Now might be a good time to talk about Lynch’s Language of cameras, because we use it extensively in this blog– some other examples include:
- Analysis of the Furnace Scene with James Reveals some Weird Things
- A Cooper Scene in the Waiting Room is a Flashback, Laura is the Little Girl Who Lived Down the Lane, and What That Means
Lynch likes to use audio and visual cues to communicate narrative to his audience. You need not look any further than the hobo-reveal scene in Mulholland drive to get a feel for how he operates. However, this practice is not unique to Lynch.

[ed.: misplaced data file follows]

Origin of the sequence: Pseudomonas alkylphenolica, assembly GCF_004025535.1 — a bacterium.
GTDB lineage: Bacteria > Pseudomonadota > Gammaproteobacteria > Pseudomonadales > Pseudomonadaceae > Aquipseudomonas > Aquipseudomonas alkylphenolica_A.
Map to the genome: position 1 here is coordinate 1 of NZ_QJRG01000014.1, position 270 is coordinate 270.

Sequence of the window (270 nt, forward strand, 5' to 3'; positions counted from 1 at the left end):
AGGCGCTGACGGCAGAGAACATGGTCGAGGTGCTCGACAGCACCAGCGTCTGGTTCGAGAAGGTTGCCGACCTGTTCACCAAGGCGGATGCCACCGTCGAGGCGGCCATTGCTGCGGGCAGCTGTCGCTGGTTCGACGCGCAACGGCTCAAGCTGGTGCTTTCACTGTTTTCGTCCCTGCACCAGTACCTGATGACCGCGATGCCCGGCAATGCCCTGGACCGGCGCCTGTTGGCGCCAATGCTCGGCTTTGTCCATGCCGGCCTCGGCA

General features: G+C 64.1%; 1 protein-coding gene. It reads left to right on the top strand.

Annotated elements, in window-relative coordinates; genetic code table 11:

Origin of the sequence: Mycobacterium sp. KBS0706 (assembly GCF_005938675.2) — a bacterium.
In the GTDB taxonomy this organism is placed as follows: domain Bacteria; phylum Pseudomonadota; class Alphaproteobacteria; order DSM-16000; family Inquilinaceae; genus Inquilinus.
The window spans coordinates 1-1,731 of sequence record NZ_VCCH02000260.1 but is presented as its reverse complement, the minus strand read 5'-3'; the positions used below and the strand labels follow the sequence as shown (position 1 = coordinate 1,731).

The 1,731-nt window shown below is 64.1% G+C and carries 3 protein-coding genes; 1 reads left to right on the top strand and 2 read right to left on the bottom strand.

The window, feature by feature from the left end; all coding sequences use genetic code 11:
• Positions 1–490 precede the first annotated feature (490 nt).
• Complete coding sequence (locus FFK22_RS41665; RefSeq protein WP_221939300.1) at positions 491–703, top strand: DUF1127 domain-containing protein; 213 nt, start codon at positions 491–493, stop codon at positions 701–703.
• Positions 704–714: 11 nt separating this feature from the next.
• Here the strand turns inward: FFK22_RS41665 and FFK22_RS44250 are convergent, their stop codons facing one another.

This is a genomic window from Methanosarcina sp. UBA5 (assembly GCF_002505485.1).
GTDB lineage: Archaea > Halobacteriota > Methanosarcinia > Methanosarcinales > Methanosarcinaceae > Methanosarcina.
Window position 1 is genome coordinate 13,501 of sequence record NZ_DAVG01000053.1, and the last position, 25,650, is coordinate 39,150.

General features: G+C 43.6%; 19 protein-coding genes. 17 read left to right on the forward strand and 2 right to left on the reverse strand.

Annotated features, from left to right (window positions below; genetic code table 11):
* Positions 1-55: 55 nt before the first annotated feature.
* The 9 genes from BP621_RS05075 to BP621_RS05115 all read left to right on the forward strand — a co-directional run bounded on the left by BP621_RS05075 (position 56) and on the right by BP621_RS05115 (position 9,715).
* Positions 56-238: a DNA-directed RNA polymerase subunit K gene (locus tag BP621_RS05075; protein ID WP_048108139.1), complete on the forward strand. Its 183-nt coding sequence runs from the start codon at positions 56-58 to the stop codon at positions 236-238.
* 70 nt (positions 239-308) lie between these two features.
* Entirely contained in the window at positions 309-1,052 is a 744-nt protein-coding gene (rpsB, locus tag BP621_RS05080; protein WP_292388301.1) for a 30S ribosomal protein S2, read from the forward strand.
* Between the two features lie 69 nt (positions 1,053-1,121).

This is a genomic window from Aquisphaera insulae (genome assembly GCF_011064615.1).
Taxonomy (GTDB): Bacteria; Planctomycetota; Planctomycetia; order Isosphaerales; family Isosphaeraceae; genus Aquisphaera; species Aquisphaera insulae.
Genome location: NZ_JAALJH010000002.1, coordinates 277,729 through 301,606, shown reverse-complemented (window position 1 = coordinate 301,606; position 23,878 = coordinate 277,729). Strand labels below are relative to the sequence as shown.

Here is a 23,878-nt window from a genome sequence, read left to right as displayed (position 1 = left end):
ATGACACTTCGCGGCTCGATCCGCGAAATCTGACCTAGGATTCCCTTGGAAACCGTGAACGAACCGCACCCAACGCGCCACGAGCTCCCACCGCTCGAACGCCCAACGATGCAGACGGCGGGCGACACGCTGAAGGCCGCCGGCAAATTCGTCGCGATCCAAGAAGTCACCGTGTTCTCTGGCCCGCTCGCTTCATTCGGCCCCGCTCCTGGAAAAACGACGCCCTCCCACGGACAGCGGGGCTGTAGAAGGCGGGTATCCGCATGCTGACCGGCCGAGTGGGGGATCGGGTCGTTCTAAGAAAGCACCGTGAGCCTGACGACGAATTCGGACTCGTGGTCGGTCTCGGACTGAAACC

Famously, David Chase uses camera techniques to communicate information about the Sopranos’ finale. Stanley Kubrick uses cinematic techniques extensively to convey information about scenes and accentuate narrative structure. In A Clockwork Orange, for example, watch the two scenes at the writer’s cottage, and note how camera angles convey the mood in each scene.
This kind of camerawork, while masterfully executed by Lynch, is not unique to him. By following these well-established rules and crafting within them, Lynch is able to give us insight into the meanings of some of his otherwise cryptic scenes.
Camera techniques as a means of narrative storytelling aren’t unique to art house cinema. In just about every film or TV show you’ve ever watched, camera techniques are constantly used to subconsciously guide the viewer through the story the director is trying to tell. If this is a subject that interests you, here are some good resources to get you started: